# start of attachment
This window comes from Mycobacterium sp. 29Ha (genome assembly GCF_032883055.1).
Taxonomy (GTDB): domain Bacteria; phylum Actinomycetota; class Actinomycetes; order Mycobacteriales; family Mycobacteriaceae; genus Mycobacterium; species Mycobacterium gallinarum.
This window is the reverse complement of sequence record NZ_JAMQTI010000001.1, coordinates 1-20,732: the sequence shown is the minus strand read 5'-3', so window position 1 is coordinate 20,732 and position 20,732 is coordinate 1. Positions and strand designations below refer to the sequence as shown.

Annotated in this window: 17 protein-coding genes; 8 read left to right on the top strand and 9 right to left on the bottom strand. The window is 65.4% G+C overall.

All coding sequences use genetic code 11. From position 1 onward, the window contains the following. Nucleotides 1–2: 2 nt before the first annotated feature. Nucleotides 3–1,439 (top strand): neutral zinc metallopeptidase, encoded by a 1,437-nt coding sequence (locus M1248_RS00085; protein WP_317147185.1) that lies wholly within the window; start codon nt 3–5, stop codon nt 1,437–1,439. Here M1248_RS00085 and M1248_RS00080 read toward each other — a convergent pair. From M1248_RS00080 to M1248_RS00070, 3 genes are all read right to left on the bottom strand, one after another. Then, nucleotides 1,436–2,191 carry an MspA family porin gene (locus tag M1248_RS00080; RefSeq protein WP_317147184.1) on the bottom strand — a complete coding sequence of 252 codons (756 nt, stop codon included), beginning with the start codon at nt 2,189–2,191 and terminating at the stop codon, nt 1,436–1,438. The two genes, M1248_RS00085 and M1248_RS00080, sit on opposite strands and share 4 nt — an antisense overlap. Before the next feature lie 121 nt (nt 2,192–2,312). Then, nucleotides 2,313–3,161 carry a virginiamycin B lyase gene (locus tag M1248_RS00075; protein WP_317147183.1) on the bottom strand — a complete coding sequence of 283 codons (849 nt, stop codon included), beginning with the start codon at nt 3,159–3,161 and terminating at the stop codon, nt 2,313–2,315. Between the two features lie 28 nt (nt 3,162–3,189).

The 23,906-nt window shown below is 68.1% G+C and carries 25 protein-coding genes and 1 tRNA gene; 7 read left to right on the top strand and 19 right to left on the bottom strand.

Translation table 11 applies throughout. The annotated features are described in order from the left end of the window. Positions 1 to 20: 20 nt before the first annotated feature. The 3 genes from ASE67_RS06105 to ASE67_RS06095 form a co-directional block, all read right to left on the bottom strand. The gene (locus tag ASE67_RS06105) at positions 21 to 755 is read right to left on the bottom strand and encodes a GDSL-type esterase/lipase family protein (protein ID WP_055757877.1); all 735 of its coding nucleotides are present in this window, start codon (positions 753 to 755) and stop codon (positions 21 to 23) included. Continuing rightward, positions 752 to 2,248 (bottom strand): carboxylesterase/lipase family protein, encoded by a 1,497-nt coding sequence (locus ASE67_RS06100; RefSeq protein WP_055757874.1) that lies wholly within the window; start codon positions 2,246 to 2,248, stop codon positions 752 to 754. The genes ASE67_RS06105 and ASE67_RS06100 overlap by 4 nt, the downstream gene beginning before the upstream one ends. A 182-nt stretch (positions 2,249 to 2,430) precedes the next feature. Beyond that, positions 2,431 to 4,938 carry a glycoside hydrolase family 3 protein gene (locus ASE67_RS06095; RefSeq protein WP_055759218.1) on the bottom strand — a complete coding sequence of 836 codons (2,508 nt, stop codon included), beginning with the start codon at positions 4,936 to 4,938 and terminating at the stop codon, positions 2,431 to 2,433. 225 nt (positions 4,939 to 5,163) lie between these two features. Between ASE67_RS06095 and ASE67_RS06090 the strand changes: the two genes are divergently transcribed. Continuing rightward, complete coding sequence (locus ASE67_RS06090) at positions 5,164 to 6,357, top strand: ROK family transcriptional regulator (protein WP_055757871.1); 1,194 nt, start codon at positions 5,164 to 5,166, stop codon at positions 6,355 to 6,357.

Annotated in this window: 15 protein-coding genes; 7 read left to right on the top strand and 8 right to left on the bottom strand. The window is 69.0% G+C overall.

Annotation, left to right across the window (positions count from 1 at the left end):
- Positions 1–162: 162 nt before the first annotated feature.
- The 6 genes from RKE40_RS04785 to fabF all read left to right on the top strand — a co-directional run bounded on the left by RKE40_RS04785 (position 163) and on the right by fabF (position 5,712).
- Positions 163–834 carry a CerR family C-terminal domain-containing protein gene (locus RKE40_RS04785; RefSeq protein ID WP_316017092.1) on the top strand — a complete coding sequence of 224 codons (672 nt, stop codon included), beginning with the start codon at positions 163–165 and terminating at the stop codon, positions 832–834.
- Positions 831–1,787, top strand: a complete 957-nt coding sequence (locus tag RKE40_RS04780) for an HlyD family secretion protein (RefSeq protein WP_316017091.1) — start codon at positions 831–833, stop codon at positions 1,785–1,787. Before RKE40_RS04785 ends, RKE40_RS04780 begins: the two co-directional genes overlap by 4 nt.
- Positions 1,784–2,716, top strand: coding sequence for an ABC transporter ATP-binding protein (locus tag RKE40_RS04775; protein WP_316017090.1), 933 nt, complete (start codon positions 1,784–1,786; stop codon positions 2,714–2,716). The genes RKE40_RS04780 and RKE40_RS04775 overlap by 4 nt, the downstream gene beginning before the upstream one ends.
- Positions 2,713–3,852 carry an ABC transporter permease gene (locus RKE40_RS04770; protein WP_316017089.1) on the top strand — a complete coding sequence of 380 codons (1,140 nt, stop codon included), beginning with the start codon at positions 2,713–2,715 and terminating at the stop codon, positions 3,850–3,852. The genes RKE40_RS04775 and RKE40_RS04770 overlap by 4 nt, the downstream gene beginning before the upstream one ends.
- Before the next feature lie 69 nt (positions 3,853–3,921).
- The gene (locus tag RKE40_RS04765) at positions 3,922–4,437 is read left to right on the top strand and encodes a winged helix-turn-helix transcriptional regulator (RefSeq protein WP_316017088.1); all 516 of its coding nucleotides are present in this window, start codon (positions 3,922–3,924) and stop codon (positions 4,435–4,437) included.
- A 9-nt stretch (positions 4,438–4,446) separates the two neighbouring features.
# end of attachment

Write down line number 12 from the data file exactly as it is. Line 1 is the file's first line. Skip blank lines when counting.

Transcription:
- Positions 163–834 carry a CerR family C-terminal domain-containing protein gene (locus RKE40_RS04785; RefSeq protein ID WP_316017092.1) on the top strand — a complete coding sequence of 224 codons (672 nt, stop codon included), beginning with the start codon at positions 163–165 and terminating at the stop codon, positions 832–834.